continued to hold their full legislative portfolios.
On the 20th of March, Robert Kocharian
was named Prime Minister of the Armenian Republic as Armen Sarkisian, the
former Prime Minister, resigned due to health reasons. Leonard Petrosian,
Prime Minister of the Republic of Nagorno Karabagh, assumed the leadership
until the next presidential elections.
The OSCE mediated talks in Moscow
yielded no tangible results as stated by the Armenian deputy Foreign Minister
V. Oskanian. Moreover OSCE suspended its regular monitoring of the southern
Armenian-Azerbaijani border as a result of an incident in the Azerbaijani
town Horadiz where a vehicle transporting an OSCE official monitor was
fired upon. Despite the suspension of official monitoring the OSCE sent
a new delegation to the region in an effort to stabilize the situation
along the border area.
On June 1st, 1997, the OSCE "Minsk
Group" announced a set of new proposals following a series of meeting with
Armenian, Azerbaijani and Nagorno Karabagh officials. The new proposals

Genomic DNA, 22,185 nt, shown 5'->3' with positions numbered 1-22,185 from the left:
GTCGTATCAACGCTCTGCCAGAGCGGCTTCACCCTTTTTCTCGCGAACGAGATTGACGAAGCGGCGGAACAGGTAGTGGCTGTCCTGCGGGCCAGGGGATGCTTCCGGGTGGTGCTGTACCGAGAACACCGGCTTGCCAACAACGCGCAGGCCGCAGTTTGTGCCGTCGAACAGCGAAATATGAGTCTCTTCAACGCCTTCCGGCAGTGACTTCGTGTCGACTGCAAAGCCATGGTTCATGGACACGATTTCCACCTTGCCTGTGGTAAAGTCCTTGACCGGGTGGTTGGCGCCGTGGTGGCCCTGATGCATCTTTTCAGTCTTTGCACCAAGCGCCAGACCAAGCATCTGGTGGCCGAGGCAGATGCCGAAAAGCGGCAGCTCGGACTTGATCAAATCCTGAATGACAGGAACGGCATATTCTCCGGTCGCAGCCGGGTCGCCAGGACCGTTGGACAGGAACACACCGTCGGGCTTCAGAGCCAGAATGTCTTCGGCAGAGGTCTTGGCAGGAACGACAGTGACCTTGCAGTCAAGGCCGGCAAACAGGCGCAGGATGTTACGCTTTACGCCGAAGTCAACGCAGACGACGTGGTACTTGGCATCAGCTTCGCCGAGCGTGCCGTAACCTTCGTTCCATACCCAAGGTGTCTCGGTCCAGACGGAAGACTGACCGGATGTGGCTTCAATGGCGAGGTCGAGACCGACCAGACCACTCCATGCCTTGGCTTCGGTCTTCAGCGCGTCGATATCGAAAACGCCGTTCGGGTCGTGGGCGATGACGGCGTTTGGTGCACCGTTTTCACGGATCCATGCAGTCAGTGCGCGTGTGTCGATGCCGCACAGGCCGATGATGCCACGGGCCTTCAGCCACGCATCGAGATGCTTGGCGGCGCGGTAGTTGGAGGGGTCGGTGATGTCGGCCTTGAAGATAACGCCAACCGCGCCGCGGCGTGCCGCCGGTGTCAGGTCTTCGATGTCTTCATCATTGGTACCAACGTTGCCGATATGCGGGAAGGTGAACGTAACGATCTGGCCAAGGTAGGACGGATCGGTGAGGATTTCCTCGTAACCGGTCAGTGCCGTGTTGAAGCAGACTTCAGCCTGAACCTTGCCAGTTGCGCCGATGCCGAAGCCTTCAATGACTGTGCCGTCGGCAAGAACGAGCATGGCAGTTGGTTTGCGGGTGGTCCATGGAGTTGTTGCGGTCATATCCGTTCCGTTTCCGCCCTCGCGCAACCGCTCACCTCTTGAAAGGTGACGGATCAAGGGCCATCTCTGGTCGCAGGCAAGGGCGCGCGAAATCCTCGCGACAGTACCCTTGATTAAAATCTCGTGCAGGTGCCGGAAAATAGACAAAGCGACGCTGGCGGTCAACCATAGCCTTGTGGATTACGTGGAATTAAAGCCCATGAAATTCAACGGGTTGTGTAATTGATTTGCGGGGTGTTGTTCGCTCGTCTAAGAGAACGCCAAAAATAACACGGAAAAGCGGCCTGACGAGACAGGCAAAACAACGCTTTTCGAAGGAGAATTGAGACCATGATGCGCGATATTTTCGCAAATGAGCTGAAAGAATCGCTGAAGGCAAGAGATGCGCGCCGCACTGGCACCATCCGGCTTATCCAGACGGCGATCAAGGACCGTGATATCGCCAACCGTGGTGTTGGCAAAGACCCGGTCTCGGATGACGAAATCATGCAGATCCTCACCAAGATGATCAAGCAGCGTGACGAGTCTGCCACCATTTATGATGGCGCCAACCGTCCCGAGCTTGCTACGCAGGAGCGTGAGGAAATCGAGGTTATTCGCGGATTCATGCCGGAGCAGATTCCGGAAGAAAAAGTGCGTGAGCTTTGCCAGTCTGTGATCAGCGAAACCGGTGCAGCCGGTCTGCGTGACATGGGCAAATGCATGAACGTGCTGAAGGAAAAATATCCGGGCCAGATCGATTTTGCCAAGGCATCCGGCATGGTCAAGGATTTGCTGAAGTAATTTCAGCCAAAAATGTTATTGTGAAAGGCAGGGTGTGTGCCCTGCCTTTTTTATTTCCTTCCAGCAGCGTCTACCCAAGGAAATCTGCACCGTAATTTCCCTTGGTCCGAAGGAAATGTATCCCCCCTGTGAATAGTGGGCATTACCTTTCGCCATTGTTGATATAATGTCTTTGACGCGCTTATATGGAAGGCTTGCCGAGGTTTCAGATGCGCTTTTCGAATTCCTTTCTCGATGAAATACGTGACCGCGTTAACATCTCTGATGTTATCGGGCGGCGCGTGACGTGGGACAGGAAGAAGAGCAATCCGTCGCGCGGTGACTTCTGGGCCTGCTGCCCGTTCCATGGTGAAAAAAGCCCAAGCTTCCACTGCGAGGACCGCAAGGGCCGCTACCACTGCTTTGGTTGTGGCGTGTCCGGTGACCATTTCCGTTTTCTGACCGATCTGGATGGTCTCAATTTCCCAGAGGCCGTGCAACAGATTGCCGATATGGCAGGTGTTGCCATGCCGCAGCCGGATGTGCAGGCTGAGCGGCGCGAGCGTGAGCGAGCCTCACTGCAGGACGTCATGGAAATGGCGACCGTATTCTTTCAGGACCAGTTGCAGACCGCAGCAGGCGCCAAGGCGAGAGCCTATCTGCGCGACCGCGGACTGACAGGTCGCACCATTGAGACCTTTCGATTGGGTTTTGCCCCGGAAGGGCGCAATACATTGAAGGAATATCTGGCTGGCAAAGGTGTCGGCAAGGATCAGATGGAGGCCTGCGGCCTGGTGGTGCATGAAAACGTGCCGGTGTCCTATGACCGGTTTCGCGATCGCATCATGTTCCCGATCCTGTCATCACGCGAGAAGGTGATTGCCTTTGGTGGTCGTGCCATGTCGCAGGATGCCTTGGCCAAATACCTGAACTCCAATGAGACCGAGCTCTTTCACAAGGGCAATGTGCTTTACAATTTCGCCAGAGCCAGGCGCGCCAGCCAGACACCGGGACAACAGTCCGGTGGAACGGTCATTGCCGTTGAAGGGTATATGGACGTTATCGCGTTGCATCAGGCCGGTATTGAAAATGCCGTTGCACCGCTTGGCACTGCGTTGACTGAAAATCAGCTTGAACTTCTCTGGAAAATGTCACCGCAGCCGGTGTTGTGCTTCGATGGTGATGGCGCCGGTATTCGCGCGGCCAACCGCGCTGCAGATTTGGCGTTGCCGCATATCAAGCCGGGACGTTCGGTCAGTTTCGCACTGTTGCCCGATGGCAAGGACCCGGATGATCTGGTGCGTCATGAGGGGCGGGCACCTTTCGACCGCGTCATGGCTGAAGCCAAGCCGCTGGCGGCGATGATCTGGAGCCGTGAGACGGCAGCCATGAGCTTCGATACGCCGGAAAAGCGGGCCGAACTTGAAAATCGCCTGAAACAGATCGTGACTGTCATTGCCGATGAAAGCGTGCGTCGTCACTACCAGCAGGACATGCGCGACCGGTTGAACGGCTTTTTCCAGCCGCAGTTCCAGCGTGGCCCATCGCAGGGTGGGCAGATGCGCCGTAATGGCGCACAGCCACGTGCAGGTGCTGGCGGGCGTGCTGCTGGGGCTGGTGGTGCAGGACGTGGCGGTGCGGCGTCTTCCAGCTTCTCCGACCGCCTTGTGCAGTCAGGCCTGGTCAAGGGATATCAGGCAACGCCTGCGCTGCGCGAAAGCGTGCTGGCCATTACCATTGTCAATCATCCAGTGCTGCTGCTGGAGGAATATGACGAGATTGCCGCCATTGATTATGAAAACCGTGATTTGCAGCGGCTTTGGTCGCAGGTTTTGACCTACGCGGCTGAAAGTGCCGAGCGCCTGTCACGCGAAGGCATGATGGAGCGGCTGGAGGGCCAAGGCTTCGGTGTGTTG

that aimed at restarting the stalled mediation effort, would reportedly
enable Azerbaijan to retain control over Karabagh while giving Karabagh
a significant degree of autonomy within Azerbaijani proper. The proposal
was rejected by the Republic of Nagorno Karabagh, while Armenia and Azerbaijan
considered it as a basis to resolve the conflict. Furthermore, the foreign
affairs minister of Karabagh, Arkadi Ghoukasian, reaffirmed that his country
will continue to struggle for the recognition of its independence.
A new mission by the Minsk Group's
French-American-Russian co-chairs, to the region from July 18 to 20 did
not give the expected results. New negotiations, initiated by the American
co-chairman were put to start in September after the presidential elections
of the Republic of Nagorno Karabagh.
On September 1st, 1997, Karabagh
elected Foreign Minister Arkadi Ghoukasian to the presidency with 89,3%
of the vote. Later in the week, the Secretary of the Parliament Emma Gabrielian,
was appointed temporary parliamentary chairman after the resignation of
A. Tovmasian, while Leonard Petrosian was appointed Prime Minister of the